Tuesday, 23 July 2013



Dull and boring , this training ride ain't. Some of the scenery is breathtaking, there are enough hills to keep you interested and good roads and paths to bring the heart rate up whilst sprinting either by yourself or with a riding Buddie. It is, in my opinion, much better training with a partner because it makes you try that little bit harder, especially if you lack discipline and are easily distracted as I am.

Poinciana Tree adjacent to Cleveland Railway Station

This ride starts at Cleveland Railway Station and proceeds up a laneway on the eastern side of the station where it continues on to Ormiston.
Sleath Street, Ormiston
Here is where we encounter four hills of increasing gradient all in a row, Bainbridge Street, Crowley Street, Dundas Street East and Sleath Street (pictured). Although they are short in nature, they are quite steep and will certainly get the heart pumping.
Raby Bay Harbour
Raby Bay Beach
From Ormiston, we backtrack past the station and Raby Bay Harbour and head east along Masthead Drive to Raby Bay Foreshore park where you will discover a series of little beaches.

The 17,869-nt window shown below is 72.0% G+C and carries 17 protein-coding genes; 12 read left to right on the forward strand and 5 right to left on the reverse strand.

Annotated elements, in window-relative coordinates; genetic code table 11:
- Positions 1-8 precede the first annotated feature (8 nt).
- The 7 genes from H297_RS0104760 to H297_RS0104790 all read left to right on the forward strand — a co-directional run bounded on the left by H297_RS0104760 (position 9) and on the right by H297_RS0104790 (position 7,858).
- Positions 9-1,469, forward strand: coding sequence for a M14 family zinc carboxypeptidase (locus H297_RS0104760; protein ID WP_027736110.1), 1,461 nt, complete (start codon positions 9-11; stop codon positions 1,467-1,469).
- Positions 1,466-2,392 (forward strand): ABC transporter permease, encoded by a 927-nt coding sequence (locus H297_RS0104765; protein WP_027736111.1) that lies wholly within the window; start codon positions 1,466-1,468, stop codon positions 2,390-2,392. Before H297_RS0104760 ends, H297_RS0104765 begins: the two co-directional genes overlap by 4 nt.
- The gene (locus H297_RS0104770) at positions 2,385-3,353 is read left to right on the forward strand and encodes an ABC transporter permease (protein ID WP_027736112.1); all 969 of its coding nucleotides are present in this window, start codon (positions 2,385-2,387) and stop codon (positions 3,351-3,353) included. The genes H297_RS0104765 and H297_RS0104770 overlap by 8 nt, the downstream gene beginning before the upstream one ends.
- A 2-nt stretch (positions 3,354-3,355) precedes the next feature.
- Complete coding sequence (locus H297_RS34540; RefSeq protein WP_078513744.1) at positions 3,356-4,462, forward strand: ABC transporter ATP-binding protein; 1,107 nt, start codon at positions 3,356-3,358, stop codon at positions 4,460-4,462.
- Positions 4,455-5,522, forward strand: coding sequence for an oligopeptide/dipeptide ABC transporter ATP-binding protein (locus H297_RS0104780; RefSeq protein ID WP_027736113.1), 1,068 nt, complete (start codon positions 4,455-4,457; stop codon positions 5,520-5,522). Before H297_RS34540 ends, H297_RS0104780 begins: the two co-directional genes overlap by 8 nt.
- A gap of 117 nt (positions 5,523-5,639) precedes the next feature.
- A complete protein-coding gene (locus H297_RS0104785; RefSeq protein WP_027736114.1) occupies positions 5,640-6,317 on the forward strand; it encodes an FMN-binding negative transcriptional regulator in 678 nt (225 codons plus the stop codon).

The Lighthouse Restaurant and cafe at Cleveland Point
We ride along the foreshore of Raby Bay taking in the beaches and bay vistas before heading to Cleveland Point via Raby Bay Boulevard where a slight diversion will allow you to ride by the water's edge to the entrance to Endeavour Canal and then on to Cleveland Point.

The historic Grand View Hotel

Linear Park, Cleveland
Having ridden around the foreshore of the point, you then head along  past the historic Grand View Hotel situated on Shore Street North adjacent to Linear park which incidentally, has a path running through the entire length of it. Being a training run though, it is better to stick to the road.

Eddie Santagiuliana Way
A pleasant distraction on Eddie Santagiuliana Way
Another pleasant portion of the ride takes us along Eddie Santagiuliana Way which should be avoided on weekends due to the popularity of the area for both recreational riding and walking. This area can be avoided by taking Passage Street, but only if you are strictly a roadie as the road is not nearly as pleasant as the pathway although a tad slower than the road.
Take notice of diversion from track to road